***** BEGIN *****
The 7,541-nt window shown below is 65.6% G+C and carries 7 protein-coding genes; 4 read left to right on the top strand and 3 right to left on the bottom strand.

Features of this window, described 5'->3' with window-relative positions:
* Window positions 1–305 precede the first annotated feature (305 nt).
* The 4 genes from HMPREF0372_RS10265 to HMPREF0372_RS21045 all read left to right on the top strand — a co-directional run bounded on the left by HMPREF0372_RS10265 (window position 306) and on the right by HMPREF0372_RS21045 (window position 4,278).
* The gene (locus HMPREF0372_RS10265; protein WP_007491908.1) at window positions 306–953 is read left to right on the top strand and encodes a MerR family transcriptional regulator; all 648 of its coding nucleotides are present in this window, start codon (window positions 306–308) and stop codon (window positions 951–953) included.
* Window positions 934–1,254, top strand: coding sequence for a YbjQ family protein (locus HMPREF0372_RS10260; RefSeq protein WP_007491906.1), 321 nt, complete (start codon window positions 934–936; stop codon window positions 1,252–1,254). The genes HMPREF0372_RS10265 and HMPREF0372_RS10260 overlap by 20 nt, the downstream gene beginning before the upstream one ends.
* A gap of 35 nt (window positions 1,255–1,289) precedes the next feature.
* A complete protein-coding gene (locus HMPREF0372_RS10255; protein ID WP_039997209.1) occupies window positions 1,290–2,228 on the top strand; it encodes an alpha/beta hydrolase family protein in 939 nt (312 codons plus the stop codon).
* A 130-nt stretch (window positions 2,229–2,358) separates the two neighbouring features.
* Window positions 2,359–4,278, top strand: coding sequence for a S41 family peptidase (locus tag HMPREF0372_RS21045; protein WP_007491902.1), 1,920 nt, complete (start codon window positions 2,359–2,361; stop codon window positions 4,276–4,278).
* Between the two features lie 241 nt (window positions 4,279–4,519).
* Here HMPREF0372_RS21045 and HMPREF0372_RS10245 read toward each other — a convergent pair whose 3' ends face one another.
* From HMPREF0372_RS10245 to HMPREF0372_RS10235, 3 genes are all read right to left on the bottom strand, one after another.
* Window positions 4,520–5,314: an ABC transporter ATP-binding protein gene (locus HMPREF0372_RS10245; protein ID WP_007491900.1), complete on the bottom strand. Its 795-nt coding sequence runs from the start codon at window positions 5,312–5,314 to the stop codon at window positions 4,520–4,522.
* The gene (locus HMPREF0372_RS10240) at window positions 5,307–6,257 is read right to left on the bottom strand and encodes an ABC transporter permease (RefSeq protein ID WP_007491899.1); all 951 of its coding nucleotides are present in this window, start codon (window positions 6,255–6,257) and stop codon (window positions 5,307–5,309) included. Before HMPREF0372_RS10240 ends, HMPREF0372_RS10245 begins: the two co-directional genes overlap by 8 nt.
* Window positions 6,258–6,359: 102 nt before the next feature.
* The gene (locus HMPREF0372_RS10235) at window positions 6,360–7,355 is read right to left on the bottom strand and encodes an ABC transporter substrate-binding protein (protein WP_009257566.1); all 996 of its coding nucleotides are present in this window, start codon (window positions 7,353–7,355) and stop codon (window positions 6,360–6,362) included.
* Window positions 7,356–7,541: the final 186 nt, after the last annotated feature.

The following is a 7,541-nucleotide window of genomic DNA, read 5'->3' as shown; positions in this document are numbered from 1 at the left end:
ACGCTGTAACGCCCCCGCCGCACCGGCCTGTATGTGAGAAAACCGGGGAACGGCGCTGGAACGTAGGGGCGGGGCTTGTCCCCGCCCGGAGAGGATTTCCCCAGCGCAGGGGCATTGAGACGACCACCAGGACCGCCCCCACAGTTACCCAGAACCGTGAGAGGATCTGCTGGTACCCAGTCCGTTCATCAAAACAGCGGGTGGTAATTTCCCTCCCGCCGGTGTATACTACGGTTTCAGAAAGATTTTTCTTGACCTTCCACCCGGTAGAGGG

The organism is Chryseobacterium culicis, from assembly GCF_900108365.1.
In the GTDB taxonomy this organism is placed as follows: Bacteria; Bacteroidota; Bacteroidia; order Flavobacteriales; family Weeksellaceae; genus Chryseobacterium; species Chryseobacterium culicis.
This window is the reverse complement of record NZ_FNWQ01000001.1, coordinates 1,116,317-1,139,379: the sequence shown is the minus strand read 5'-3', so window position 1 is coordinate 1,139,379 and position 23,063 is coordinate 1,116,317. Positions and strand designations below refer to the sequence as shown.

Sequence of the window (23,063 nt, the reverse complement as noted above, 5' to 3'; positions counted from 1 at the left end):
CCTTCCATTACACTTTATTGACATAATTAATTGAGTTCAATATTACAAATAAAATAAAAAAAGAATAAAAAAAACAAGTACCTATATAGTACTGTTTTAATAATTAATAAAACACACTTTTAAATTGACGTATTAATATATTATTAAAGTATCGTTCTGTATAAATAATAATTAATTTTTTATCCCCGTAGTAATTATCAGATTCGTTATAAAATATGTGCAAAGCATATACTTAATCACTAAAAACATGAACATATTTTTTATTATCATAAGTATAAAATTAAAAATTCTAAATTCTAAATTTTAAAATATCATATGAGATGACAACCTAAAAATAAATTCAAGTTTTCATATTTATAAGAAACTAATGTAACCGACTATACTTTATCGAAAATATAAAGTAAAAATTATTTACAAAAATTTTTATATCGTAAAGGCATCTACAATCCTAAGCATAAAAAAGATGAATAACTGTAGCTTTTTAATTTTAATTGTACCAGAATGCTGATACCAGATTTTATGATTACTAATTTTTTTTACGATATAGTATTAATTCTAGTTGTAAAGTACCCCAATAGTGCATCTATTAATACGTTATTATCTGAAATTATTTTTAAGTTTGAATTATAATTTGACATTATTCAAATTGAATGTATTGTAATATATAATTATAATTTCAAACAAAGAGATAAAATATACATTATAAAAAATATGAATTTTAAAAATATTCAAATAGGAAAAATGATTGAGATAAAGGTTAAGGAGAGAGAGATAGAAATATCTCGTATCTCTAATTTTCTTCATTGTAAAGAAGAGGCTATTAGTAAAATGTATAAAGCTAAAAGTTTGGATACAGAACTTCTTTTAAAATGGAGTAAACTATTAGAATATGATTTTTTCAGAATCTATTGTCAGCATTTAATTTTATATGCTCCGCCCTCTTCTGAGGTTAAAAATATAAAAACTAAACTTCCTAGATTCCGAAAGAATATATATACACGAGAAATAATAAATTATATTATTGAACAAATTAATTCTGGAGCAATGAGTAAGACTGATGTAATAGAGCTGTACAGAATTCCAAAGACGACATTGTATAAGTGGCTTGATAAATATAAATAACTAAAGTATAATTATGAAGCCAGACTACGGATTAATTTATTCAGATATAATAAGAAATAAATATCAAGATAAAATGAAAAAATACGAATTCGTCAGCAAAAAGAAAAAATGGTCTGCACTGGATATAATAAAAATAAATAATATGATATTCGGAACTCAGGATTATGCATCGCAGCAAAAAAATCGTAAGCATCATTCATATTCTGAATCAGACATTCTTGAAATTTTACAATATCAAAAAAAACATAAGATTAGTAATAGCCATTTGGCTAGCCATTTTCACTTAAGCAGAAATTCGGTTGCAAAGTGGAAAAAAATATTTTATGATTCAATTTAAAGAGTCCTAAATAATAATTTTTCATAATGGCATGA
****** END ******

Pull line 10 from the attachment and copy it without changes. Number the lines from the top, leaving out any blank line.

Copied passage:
* Window positions 2,359–4,278, top strand: coding sequence for a S41 family peptidase (locus tag HMPREF0372_RS21045; protein WP_007491902.1), 1,920 nt, complete (start codon window positions 2,359–2,361; stop codon window positions 4,276–4,278).